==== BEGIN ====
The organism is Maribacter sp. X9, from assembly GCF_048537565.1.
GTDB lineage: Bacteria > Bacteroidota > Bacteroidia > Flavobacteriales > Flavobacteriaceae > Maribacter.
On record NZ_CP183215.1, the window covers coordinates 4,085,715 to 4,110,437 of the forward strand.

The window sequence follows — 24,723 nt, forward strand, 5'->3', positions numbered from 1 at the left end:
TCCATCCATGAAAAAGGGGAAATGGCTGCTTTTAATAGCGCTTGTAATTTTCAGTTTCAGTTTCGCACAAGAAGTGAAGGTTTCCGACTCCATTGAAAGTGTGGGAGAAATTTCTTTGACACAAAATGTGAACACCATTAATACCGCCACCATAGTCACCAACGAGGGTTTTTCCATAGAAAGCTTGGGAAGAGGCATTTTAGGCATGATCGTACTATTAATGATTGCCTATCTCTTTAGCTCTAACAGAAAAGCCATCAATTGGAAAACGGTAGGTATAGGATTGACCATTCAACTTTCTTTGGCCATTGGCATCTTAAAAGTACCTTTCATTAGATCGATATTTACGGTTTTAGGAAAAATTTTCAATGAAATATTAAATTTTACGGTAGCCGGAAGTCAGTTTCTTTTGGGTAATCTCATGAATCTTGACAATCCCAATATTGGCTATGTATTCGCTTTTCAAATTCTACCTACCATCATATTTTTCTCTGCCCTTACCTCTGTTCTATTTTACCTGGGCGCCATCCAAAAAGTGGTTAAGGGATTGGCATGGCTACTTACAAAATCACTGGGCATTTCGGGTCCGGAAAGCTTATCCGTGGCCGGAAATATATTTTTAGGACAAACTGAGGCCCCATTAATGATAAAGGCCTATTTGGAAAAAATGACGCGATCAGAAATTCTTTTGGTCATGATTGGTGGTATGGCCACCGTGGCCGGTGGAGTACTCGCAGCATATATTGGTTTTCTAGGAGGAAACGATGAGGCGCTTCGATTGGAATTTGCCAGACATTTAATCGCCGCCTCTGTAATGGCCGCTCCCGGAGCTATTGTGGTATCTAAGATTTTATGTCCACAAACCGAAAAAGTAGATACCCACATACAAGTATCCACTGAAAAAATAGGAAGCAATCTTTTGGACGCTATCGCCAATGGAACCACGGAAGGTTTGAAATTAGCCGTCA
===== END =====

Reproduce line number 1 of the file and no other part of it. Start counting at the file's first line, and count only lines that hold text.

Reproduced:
The organism is Maribacter sp. X9, from assembly GCF_048537565.1.